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Driving the Peak District

25 Jan 2023 8:56 AM | Anonymous member (Administrator)

Our tour of Derbyshire’s Peak District is a day out of about 55 miles driving.

Naturally, we’ll take in the famous Cat & Fiddle Road and the Snake Pass, so hold on for a great ride!

We’re starting from the south at Macclesfield and ending in Glossop, 15 miles due east of Manchester.

You can easily spend much longer enjoying the local scenery and visitor attractions, or simply by driving it in both directions.

We start in the market town of Macclesfield and pick up the A537 towards Buxton. This is the famous ‘Cat & Fiddle Road’ that has for many years been popular with bikers, sports car drivers and TV car reviewers. No doubt there are now also plenty of cyclists to watch out for. Sadly, it also has the reputation of being Britain’s most dangerous road for which it has earned the name the ‘Widow Maker’. You have been warned!

The spa town of Buxton is an ideal coffee stop and opportunity to take in its Georgian and Victorian architecture. You can also top up your in-car supply with a bottle of the town’s famous drinking water, but perhaps too good for the washer bottle!

From here we veer northward on the A6 and turn right at a roundabout before Chapel-en-le-Frith on to the A623 signposted Chesterfield. Look out for the brown sign at a sharp right hand bend saying ‘Blue John Cavern’ and ‘Edale’. Turn left here and follow the road round to the right where it opens into lovely moorland countryside. You’re now well and truly in the beautiful Peak District. 

An alternative (and an extra 30 miles round trip) is to turn south on the A6 and head for Chatsworth House. Chatsworth has been the home of the Dukes of Devonshire since the mid-16th Century and is another day out in itself… and a popular one all year round. It can be found off the A6020 between Bakewell and Baslow.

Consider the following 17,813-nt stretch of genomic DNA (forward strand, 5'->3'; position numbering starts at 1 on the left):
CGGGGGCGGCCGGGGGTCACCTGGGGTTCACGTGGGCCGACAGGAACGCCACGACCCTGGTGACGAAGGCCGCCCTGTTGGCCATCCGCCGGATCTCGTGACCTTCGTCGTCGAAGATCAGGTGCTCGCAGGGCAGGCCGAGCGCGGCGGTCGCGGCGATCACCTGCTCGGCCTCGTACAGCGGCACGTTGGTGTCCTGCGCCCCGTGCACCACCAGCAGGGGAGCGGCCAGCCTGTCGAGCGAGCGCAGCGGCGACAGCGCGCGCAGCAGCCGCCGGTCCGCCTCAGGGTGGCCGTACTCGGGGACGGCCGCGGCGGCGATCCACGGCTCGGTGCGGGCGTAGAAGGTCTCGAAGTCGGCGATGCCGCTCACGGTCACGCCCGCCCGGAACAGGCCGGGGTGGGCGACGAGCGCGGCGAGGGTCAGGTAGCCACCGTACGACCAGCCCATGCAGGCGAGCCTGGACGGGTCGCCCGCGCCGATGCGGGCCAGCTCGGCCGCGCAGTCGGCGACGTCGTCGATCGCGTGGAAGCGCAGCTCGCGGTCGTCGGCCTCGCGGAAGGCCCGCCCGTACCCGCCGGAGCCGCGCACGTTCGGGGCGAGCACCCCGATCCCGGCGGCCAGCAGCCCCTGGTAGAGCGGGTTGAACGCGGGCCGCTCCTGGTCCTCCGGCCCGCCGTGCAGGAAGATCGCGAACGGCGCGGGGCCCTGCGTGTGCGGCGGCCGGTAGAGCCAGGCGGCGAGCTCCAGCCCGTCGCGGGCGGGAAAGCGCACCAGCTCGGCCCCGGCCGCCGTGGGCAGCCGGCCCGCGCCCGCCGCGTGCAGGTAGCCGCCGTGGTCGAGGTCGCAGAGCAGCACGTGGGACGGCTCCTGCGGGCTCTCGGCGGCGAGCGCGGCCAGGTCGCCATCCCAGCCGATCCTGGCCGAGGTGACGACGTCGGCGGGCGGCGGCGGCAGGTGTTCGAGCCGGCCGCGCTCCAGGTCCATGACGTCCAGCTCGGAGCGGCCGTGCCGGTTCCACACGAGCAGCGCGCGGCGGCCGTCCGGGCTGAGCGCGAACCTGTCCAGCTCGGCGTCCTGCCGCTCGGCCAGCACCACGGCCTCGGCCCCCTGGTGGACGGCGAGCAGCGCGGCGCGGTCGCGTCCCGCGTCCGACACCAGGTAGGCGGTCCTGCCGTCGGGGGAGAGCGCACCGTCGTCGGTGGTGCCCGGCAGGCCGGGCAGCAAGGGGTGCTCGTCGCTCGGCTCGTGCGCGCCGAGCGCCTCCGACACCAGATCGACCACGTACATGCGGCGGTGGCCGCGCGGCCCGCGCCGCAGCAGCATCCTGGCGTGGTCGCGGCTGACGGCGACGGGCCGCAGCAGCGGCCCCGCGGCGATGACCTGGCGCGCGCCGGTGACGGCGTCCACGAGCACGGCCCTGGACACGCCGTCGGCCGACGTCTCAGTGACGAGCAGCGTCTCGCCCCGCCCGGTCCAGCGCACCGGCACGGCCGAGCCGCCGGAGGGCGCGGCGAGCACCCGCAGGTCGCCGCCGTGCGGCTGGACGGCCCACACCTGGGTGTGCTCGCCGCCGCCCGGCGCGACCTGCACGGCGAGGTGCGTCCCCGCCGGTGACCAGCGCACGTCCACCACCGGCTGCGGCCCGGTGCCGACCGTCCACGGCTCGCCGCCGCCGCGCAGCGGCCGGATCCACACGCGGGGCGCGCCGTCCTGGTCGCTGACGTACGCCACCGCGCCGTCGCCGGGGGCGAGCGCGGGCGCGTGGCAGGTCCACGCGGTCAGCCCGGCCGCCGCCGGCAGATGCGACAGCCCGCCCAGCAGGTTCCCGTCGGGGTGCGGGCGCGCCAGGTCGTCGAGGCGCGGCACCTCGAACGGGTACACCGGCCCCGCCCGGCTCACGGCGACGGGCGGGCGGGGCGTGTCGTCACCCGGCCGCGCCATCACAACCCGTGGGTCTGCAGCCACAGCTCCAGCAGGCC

After about 4 miles, this winding road becomes the A6187.

At this point you can divert north to visit the county’s famous limestone caves of Blue John fame. Stalactites, stalagmites, colour and history. Well worth a detour, albeit it can be popular in the tourist season and with parties of school children, resulting in limited parking.

After another 4 miles along the A6187, look for a left turn with traffic lights signposted Bamford and Ladybower. This is the A6013 which, after passing Ladybower Reservoir, leads to the Snake Pass (A57). Turn left at the T-junction signposted Glossop. The reservoir has plenty of parking spaces alongside on both the A6013 and A57 sections.

The Snake Pass is one of the UK’s most famous road. It’s famous for being a spectacular twisting ribbon of tarmac with some great views. It’s infamous if you’re a merchant who needs to use the road in winter as it’s one of the first to be closed by the onset of winter weather.

After skirting alongside the reservoir, the tree-lined road rises to emerge on the moorland that makes this road so popular. Enjoy!

After about a dozen miles you descend into the town of Glossop and the end of this terrific drive.

If you’ve visited this part of the world and want to add some comments below, please feel free. We love to hear the views of our fellow Aston Owners!

You can find out more about the area at the Visit Peak District website.

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